It’s the end of the 2021-22 school year and teachers have given their all during another challenging year. Many are tired, frustrated, and overwhelmed. They have continued to educate students in environments where their roles, their students’ roles and especially the roles of families have irrevocably changed. Teachers know that families can be a powerful partner for student success, yet family engagement often becomes a secondary activity instead of a priority to support student learning.
Dr. Megan McNamara, Associate Superintendent at Redesign Schools and a FASTalk client, recently shared:
We all agree that engagement from family members strengthens our school community and enriches experiences for our children. Still, when other school operations sidetrack our plans, we tend to work inward instead of reaching out for support. Likely, it is the same at home for a busy parent or caregiver. We must be intentional about our outreach as it is imperative in building lasting relationships and meaningful communities.
With the challenges currently facing educators, we know that providing teachers with meaningful opportunities for professional learning around family engagement, especially equitable family engagement, is critical. Decades of research, including our own, point to the fact that when families are engaged in at-home learning, student performance improves.
Coaching and supporting teachers to engage their families in meaningful ways is valuable at all levels of our education system. However, in a recent study of K-12 teachers conducted by Edge Research, only 32% of teachers said that professional development has been an influential factor in how they engage with their families (C.1).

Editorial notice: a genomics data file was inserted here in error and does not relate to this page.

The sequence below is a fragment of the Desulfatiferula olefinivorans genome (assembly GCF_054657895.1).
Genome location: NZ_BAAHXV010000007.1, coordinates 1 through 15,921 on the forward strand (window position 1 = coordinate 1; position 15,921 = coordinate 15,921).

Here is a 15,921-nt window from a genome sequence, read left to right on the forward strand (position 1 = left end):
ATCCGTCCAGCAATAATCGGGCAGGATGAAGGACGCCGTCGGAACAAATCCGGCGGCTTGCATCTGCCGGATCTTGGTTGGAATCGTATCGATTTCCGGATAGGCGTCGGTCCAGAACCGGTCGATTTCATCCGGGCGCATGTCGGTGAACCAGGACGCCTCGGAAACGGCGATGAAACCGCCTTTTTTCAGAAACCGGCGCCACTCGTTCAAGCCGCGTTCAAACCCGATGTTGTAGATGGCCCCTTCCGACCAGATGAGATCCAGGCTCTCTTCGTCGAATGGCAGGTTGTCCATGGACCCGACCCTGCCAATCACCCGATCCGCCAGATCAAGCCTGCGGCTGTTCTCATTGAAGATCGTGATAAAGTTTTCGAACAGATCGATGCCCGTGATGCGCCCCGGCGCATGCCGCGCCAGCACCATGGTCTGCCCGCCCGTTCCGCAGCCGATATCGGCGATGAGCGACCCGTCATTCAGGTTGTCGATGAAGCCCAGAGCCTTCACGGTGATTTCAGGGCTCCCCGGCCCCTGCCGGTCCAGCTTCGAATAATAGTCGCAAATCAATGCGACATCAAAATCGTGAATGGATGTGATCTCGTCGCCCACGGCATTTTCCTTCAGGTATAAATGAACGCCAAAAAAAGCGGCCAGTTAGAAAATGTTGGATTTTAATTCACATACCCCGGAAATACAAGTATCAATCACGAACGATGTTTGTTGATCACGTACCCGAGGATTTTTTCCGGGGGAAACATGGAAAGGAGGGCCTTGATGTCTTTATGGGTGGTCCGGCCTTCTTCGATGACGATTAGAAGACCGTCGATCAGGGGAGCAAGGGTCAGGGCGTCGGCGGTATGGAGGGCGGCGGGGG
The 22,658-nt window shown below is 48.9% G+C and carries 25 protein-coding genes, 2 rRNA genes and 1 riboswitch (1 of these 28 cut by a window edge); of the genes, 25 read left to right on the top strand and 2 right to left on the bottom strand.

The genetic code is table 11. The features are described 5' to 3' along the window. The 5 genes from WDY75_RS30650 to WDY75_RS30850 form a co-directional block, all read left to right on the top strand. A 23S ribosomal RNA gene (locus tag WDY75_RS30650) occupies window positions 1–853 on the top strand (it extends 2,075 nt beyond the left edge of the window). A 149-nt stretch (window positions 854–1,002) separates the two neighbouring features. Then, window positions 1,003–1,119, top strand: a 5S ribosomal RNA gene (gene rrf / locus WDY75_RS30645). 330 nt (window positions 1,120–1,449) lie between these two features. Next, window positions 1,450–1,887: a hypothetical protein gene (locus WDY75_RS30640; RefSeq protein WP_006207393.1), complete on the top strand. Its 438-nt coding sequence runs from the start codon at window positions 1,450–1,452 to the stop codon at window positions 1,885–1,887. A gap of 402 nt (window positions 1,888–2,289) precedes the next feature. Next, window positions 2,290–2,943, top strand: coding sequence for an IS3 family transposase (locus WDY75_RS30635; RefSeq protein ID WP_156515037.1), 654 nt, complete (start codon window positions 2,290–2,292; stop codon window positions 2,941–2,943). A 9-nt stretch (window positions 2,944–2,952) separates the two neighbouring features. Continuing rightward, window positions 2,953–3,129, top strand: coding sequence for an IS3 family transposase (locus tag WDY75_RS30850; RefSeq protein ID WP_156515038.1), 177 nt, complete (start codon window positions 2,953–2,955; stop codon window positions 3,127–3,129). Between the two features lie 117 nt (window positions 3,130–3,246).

The teaching landscape looks different now, largely due to the pandemic, and the way we engage families can change too in order to ensure equitable access for all. Now more than ever it is imperative that families are engaged with their child’s development at all ages and stages. Families are valuable partners in their child’s educational journey when they are included in innovative, accessible ways. - Dr. Lisa Holliday LeBoeuf, Supervisor of Literacy Professional Development, Louisiana Department of Education
At Family Engagement Lab, many school districts we work with simply don’t have the time and/or resources to implement regular professional learning across their schools, especially around family engagement. Some districts implement traditional practices of family engagement, requiring parents and caregivers to be physically present, which was not possible during the pandemic and may not reach all families equitably. Other districts focus on family engagement at the district level but struggle to see that focus translated into ongoing, 2-way communication and collaboration between teachers and families in support of student learning.
What We’re Learning: What professional development do teachers need to build a trusted partnership with families?
Teachers want teamwork with families to support student success. So what does high impact professional development on family engagement look like? Let’s start by looking at the research. Effective professional development on family engagement must prioritize:
1. Teacher readiness to learn new strategies and tools,
2. Creating an ecosystem of support for teachers as they try out new strategies and,
3. Teachers being able to track progress towards goals and receive feedback on implementation (C.2).